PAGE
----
The US can defeat coronavirus variants with the right tools, White House adviser says
Even as increasingly worrisome Covid-19 variants reach the United States, a senior adviser on the White House Covid-19 response team offered hope Thursday, saying they can be defeated with the right tools.
On Thursday, South Carolina confirmed two cases of a variant of the virus first identified in South Africa, a more contagious strain than those seen before.
“Nothing about this news says we can’t defeat this thing,” the White House Senior Advisor for Covid Response Andy Slavitt told CNN’s Wolf Blitzer. “It just means we need more tools, and we need to be more united in doing it.”
Though evidence currently does not show the variant causes more severe illness, the US Centers for Disease Control and Prevention said, experts are eager to get ahead of them.
If the variants spread rapidly, they could add 85,000 deaths to the projected death toll by May, bringing the total to up to 620,000, according to a forecast Thursday from the Institute for Health Metrics and Evaluation at the University of Washington.
“We’re going to have to stay one step ahead of these mutations,” said Slavitt. “We’re going to need processes to keep developing tests, therapies and vaccines to make sure that as and if the virus mutates a little bit, like the flu does, we’re able to stay ahead of it.”
Experts say they believe current vaccines will still be effective against the variants, but officials are still working to close the gap between the available doses and the number administered to Americans.
“We’re changing the laws to allow more people to vaccinate. We’re sending shipments directly to pharmacies,” Slavitt said. “We are invoking the Defense Production Act and have done so to get more syringes and more other gear available to people. We’re working with states hand in glove every day to find more vaccines.
“There’s not an idea that we won’t consider,” he added.
States work to get over the distribution hurdle
On the state level, leaders have taken different tracks in approaching lags in vaccine distribution and administration.
For example, officials in Connecticut have administered 364,255 total doses — meaning 35% of people 75 and older have been inoculated in the state.
“Connecticut continues to be a leader in getting people vaccinated,” Connecticut Governor Ned Lamont said during his Covid-19 press briefing on Thursday, adding that the promise from the Biden administration to increase state allotment by 16% means more people will be vaccinated faster.
Next week, Kentucky Horse Park in Lexington will become Kentucky’s first regional vaccination site, Gov. Andy Beshear said Thursday. The site will vaccinate 3,000 residents the first week, prioritizing those 70 and older.
But in Ohio, officials will have to change plans because the state wants students back to school in March.
While vaccine supply in the state is limited, Ohio has pulled vaccines from its allocation to set aside around 55,000 for the state’s K-12 school staff every week, Gov. Mike DeWine said.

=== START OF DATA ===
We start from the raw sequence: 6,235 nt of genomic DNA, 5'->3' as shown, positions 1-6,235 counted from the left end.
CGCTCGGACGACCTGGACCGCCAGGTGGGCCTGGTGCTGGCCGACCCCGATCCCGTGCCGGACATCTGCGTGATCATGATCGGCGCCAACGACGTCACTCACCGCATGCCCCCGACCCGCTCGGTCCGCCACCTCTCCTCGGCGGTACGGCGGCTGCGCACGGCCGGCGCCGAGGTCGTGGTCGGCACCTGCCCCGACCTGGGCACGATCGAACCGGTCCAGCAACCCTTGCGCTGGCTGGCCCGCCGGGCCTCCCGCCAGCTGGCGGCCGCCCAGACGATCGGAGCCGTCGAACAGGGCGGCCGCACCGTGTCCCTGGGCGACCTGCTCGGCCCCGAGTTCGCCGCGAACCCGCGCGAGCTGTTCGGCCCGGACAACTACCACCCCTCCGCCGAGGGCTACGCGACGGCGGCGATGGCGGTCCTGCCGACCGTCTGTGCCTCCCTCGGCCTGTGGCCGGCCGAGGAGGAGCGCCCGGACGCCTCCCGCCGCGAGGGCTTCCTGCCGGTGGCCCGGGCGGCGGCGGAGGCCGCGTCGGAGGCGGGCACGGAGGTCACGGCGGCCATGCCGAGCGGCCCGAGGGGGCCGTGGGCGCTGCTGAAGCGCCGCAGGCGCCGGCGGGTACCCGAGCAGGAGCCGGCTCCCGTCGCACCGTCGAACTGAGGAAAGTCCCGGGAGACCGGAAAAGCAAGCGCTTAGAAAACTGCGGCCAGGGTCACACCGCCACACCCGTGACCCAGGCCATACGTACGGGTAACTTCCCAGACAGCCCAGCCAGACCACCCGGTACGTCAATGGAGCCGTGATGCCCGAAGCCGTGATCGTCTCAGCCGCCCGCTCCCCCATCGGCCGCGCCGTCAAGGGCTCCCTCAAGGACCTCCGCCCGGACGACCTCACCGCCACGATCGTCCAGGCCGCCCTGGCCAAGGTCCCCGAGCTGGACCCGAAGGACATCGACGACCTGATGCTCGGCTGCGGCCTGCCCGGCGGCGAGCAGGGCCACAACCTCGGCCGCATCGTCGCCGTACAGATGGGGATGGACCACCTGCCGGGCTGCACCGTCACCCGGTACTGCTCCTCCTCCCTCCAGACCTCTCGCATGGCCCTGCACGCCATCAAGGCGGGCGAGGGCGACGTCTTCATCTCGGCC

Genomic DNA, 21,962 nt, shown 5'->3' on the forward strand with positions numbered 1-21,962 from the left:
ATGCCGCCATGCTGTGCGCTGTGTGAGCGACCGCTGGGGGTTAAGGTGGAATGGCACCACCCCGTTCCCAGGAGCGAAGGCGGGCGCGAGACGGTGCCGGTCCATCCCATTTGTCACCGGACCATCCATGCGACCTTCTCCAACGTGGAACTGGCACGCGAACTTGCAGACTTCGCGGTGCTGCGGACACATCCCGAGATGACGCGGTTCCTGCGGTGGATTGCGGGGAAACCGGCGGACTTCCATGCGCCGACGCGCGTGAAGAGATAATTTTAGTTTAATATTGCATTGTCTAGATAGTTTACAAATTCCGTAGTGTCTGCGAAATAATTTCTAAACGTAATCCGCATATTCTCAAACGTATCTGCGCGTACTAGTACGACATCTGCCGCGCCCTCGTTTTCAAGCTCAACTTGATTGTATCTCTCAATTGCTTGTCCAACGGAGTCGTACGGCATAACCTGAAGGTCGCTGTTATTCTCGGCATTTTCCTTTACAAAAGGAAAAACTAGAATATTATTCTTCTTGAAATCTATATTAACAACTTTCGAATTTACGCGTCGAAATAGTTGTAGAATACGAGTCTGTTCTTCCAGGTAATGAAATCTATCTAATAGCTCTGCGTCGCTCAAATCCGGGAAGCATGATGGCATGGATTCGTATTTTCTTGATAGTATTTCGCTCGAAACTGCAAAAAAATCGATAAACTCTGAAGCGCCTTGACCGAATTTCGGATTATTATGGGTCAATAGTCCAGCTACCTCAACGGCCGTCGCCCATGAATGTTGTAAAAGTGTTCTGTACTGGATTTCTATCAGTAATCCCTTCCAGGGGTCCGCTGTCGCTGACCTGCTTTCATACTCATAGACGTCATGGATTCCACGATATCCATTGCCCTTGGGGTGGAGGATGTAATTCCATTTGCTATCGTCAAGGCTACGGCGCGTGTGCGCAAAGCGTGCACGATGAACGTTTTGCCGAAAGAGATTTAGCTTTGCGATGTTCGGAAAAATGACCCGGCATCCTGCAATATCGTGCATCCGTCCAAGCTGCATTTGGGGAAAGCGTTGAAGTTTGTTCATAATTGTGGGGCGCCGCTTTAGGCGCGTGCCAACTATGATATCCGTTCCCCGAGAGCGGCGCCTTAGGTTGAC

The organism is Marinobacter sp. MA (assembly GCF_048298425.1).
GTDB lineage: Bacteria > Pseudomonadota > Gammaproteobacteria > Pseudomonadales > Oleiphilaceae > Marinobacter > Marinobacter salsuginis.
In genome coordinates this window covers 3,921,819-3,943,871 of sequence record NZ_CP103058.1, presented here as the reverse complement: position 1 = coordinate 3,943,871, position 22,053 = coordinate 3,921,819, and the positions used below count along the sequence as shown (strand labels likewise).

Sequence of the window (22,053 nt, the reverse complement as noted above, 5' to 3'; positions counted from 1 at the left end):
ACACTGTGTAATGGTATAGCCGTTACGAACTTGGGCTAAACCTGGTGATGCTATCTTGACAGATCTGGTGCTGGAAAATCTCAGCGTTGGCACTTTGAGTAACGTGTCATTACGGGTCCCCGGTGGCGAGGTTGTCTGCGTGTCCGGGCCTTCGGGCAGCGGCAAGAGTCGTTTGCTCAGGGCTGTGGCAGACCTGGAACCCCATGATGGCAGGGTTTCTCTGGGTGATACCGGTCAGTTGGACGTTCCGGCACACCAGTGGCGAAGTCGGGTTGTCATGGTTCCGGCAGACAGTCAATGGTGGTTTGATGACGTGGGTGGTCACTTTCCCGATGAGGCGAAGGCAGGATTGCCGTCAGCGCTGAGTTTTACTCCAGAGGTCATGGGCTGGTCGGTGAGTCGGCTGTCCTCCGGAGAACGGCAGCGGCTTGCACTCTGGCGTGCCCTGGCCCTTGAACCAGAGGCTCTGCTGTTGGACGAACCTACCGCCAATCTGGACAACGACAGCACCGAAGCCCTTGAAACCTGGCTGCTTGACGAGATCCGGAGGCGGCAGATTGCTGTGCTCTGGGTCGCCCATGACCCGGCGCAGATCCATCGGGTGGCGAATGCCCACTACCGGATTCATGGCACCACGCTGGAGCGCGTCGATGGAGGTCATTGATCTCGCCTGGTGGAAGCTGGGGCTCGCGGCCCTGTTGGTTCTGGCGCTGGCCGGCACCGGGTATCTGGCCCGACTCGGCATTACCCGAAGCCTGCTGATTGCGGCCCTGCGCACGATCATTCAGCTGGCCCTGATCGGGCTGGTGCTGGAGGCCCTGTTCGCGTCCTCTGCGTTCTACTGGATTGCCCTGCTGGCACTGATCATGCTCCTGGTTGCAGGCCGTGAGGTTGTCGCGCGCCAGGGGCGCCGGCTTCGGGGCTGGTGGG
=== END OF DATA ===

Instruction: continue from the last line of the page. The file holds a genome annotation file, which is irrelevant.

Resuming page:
Meanwhile Idaho is calling for more transparency in how its current distribution plan is going, Gov. Brad Little said.
“Quite frankly, we need a clearer picture to shine more light on vaccine administration,” Little said during a Thursday press conference in Boise.
His new order requires both private healthcare companies and public health districts to tell the state on a weekly basis how many doses it has received, how many doses have been used, and how many doses are still in inventory. The numbers will be posted to the state’s public online Covid-19 dashboard.
Part of the goal is to make sure providers are meeting the state’s goal of having each available dose used within seven days of delivery.
Symptoms can last months, experts say
As the pandemic nears one year in the US, health experts say they are learning more about “long Covid,” a condition in which some patients experience symptoms months after contracting the virus.
“Persons with long Covid often present reporting persistent, severe fatigue, headaches and brain fog, which is defined as mild subjective cognitive and cognitive impairment, approximately four weeks after acute illness,” Dr. Alfonso Hernandez-Romieu, a member of the Centers for Disease Control and Prevention’s Covid-19 response team, said during a CDC briefing Thursday.
Doctors have reported that the severity of Covid-19 illness may have little impact on whether patients experience long Covid symptoms, Hernandez-Romieu said. He noted that the CDC is working to better understand long Covid.
Dr. Allison Navis, an assistant professor at the Icahn School of Medicine at Mount Sinai in New York City, said brain fog is one of the most common symptoms. She said doctors have observed these symptoms in younger patients — including children and adolescents — who had mild coronavirus and were previously healthy.
She said patients can benefit from “symptomatic and supportive” treatment, including specific medications, cognitive rehab, increased hydration and limited exercise. She stressed that patients should get enough sleep and look after their mental health.
“While we don’t know what’s causing these symptoms, they’re very real for patients, and we are seeing patients get better,” said Navis.